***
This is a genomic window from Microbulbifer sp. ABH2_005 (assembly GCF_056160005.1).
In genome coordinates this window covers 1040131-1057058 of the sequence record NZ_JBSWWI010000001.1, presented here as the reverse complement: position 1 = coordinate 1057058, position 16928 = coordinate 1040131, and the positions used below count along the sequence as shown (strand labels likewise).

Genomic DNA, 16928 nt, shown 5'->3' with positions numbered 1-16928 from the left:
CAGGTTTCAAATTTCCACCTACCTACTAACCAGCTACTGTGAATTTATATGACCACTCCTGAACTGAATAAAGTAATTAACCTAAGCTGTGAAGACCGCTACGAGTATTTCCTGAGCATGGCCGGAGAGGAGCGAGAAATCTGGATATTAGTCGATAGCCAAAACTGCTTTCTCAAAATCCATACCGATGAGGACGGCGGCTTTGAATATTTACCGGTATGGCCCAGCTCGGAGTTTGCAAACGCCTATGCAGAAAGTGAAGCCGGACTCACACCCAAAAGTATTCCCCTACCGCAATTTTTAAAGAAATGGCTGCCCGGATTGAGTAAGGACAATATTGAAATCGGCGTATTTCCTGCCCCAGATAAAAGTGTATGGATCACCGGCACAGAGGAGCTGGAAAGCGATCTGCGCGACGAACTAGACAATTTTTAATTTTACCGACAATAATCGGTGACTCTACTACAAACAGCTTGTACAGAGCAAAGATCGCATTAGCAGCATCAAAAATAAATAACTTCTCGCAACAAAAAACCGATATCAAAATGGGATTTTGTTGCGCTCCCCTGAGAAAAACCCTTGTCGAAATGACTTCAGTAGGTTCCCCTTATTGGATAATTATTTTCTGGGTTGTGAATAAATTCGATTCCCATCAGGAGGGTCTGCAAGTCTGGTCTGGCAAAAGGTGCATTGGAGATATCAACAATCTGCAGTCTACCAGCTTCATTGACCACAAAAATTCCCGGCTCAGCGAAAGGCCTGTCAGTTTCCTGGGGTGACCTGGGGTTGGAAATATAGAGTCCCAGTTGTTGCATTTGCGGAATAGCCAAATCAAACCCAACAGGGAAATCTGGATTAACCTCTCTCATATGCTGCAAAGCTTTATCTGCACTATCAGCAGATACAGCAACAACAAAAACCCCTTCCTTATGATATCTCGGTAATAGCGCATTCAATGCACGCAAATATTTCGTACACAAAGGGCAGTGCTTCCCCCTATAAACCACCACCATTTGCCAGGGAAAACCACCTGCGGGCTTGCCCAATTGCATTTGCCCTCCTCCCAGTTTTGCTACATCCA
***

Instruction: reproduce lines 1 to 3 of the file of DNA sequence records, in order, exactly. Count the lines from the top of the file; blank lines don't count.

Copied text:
This is a genomic window from Microbulbifer sp. ABH2_005 (assembly GCF_056160005.1).
In genome coordinates this window covers 1040131-1057058 of the sequence record NZ_JBSWWI010000001.1, presented here as the reverse complement: position 1 = coordinate 1057058, position 16928 = coordinate 1040131, and the positions used below count along the sequence as shown (strand labels likewise).

Genomic DNA, 16928 nt, shown 5'->3' with positions numbered 1-16928 from the left: